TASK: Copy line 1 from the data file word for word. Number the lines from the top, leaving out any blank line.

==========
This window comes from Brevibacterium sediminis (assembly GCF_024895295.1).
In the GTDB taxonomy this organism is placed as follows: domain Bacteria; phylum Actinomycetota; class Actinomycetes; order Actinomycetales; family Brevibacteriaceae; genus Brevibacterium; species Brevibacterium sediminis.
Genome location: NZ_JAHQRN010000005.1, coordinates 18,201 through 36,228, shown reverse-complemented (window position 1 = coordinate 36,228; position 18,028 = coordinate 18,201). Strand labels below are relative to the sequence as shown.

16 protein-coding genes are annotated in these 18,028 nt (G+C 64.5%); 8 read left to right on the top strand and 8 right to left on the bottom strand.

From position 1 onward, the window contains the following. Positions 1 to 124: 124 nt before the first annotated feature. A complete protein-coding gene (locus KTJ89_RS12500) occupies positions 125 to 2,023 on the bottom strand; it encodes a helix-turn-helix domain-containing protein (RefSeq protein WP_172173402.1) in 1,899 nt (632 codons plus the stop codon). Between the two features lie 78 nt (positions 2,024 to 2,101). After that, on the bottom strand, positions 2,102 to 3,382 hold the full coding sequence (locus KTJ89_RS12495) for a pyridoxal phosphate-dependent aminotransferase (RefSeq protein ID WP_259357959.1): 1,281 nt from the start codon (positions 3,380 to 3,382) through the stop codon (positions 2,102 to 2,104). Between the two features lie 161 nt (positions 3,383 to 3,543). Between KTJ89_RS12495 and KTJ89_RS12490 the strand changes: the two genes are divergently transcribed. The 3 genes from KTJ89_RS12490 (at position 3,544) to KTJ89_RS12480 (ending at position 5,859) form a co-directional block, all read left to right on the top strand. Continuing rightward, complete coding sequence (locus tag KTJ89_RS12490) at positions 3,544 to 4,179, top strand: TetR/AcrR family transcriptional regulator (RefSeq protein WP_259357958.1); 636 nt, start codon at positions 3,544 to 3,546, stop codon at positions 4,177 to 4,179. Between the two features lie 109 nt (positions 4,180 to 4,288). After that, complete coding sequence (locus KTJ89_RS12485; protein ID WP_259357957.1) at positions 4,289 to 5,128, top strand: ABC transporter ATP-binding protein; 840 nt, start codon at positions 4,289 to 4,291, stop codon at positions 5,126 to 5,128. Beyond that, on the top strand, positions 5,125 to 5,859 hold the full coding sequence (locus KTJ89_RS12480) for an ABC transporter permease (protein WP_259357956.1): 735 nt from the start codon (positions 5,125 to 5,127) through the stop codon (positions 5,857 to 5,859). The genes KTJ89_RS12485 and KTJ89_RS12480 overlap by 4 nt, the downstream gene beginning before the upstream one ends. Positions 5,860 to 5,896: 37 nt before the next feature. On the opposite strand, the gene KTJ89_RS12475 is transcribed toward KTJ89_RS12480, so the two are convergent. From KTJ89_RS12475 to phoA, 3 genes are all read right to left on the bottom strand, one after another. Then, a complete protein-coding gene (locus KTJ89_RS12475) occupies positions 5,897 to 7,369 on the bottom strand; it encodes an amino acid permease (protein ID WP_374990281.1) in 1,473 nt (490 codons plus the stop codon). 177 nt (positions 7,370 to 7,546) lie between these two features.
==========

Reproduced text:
This window comes from Brevibacterium sediminis (assembly GCF_024895295.1).